As you can see by the last few blog entries, I carry a burden. I know it is the burden of the Spirit of God. And over the course of the years it has become my own burden as well. I want to see our daily Christian walk and experience corresponding to our great store of Christian knowledge. To put that another way, it’s a burden to see a kind of knowledge that is indistinguishable from our experience. This is the kind of knowledge the apostles had in mind when they talked of the knowledge of God (Col 1.9, 2 Pt. 1.8, 1 Jn. 4.7).
It is one thing to know and be familiar with a lot of teaching of the word, quite another to be pregnant with that word, so that a living Seed is growing in us.
I read something in T. Austin-Sparks recently, which I’ll quote.
“We are in times when the build-up of Christian truth, teaching, and knowledge is immense; and yet the corresponding reality in life is by no means equal in measure. There is a margin, a gap, between what is known and what is lived….
“…One thing that you and I have come to or will come to is this: a dread of knowledge that does not lead to something more of Him. I never in my life have shrank from speaking as I do today, lest it might resolve itself into words only, and so little that corresponds to it. I do not say that it is all in vain, I do not believe that it is, but it is a wholesome fear to accumulate a kind of knowledge that does not lead to something. And the one and only thing to which spiritual knowledge should lead is Christ-likeness.
“Now then, what a knowledge we have of things concerning the Christian life and the purpose of God, and how greatly we fall short in that expression, the personal expression of Christ. Is it not true that there is a gap between our knowledge and our life so often?” (T. Austin-Sparks, God’s Supreme Interest In Man)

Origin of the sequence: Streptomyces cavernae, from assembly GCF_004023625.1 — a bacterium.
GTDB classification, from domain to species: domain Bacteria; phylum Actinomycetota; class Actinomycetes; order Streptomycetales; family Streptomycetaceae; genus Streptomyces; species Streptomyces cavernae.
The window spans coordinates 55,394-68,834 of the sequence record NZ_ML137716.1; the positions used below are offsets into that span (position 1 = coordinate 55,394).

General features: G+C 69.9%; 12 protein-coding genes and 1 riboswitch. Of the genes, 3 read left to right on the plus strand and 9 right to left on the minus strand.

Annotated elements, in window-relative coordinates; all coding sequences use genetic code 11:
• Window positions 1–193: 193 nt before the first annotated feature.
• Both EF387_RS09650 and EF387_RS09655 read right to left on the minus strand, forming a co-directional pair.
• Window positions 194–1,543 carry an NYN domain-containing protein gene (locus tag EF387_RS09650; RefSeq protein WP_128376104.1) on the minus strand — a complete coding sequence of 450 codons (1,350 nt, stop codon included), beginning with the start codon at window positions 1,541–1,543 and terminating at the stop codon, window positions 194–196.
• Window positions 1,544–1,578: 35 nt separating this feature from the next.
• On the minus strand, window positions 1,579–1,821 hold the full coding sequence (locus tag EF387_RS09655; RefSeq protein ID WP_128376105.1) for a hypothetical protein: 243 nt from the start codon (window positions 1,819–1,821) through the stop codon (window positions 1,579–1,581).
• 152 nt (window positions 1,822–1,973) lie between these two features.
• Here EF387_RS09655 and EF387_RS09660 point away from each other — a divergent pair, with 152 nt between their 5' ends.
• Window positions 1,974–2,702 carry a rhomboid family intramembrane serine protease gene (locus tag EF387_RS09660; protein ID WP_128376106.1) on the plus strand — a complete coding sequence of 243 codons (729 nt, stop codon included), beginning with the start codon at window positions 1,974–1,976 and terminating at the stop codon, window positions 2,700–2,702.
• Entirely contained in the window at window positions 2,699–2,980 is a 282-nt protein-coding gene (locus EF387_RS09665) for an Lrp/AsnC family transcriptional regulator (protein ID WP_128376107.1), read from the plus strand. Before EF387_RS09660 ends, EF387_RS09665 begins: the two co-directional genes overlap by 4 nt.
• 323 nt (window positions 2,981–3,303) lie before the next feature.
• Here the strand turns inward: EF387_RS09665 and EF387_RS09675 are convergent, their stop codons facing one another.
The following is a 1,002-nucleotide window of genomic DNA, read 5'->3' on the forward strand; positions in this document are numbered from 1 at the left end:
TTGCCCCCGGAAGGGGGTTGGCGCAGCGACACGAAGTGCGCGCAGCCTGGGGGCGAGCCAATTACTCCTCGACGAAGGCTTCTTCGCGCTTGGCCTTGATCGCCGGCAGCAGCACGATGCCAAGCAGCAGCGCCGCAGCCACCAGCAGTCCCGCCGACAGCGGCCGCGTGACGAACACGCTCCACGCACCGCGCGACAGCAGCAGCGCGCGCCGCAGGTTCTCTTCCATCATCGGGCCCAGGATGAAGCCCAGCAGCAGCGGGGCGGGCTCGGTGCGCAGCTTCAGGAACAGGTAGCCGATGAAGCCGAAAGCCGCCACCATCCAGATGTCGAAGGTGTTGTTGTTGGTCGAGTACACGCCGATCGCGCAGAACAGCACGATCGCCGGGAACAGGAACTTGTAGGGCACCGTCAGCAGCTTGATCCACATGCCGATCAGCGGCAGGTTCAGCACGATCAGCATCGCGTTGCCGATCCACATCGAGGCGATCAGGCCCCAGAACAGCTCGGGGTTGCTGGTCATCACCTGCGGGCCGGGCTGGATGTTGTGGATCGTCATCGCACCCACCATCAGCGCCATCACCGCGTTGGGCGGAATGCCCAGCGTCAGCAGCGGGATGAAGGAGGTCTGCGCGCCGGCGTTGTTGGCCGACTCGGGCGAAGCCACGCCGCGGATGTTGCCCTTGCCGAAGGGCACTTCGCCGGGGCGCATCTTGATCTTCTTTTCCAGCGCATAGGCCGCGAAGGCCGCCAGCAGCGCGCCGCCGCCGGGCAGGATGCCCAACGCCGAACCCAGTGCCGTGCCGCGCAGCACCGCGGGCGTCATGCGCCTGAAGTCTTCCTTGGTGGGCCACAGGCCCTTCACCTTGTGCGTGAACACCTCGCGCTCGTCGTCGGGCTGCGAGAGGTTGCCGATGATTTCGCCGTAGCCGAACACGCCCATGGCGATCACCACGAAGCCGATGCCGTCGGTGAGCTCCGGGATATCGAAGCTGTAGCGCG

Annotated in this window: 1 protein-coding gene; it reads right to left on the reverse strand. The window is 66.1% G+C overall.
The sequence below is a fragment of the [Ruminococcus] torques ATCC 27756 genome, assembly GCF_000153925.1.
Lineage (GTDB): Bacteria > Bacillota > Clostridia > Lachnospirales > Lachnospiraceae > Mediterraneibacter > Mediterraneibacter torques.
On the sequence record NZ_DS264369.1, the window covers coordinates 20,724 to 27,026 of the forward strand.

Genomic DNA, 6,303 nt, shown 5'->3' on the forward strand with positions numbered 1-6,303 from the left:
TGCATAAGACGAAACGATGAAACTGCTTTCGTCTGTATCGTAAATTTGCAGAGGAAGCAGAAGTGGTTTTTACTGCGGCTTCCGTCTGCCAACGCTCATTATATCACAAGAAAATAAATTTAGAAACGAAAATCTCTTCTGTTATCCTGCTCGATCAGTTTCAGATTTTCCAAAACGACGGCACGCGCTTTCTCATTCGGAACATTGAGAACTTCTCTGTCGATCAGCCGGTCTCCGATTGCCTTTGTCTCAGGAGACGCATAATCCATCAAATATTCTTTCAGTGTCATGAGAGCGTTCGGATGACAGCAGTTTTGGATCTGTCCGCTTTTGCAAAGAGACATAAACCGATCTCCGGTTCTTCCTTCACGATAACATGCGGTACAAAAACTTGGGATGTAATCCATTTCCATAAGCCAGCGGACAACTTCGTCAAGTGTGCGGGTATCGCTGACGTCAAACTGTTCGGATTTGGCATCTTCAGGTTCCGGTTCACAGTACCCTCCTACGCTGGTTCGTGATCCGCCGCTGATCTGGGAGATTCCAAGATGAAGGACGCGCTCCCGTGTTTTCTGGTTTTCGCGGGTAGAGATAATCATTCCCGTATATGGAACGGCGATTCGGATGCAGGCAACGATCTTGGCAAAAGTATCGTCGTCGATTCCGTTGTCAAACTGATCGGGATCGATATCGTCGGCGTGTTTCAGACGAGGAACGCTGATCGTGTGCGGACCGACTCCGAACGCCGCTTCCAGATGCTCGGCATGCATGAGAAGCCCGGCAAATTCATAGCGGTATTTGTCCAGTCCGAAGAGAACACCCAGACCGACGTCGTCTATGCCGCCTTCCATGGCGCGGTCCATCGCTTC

Then, again, I read the following from The Vision and The Appointment by George H. Warnock. It’s under a section called, “For we know in part, and prophesy in part.”
“This should disarm any of us who think we know a lot. If we truly recognized that our knowledge is very limited, and falls short of real clarity and mature understanding, we would be less likely to argue about deep mysteries, thinking we have greater knowledge than our brother. Even if we do, it is still just in part, just in small measure.
“‘And if any man think that he knoweth anything, he knoweth nothing yet as he ought to know’ (I Cor. 8:2).
“…We know nothing yet, as we ought to know. ‘But if any man love God, the same is known of Him’ (vs. 3). He is not really saying that we need more knowledge. He is saying, rather, that what we know falls short of the picture as it really is. We need a greater understanding and clarity of the knowledge we now have. But until we come to the fullness of Love, our knowledge of spiritual things will remain very, very minimal. God has designed it that way, or pride would destroy us.
“…But in what way does Love give us knowledge that ‘we ought to know?’ We will only discover that, as we come more and more into those realms of God’s abounding Love…
“…With our natural mind not yet fully renewed by His Spirit, and with spiritual gifts that only function in part, we must acknowledge that many mysteries will remain beyond our understanding until ‘that which is perfect is come.’ And let us not think we must wait for Heaven to come to that. Jesus came down to earth to manifest Perfect Love in this world of sin and pain and misery, for this is where it is needed. And when He went away He made provision by His indwelling Spirit, for His people to walk as He walked when He was here.” (end of quote)
…Words from two watchmen whose ministries have meant a lot to me over the years. T. Austin-Sparks warns we have a lot of knowledge these days, but there is a margin, a gap, between what is known and what is lived. Add to that what George Warnock says, quoting as he does from the apostle Paul: actually, in all we know, thus far we know so very little. We know “in part.”
And so… this burden. Oh, to see our participation with one another in the body of Christ becoming nothing less than a ministration of Christ Himself, a ministration of the Spirit, of the New Covenant. There is a kind of knowledge — New Covenant knowledge — in which there is no gap between what is known and what is experienced, what is walked in.
The encouraging thing is… well, two encouraging things.
One: we have confidence that the mediator of the New Covenant will not lay His burden down till He has fulfilled it in the lives of His people.
“I will put my laws into their mind, and write them in their hearts… and all shall KNOW ME, from the least to the greatest” (Heb. 8.11).
And, two: because of His faithfulness, we have confidence that we will see the day when we are able with joy to lay our burden down.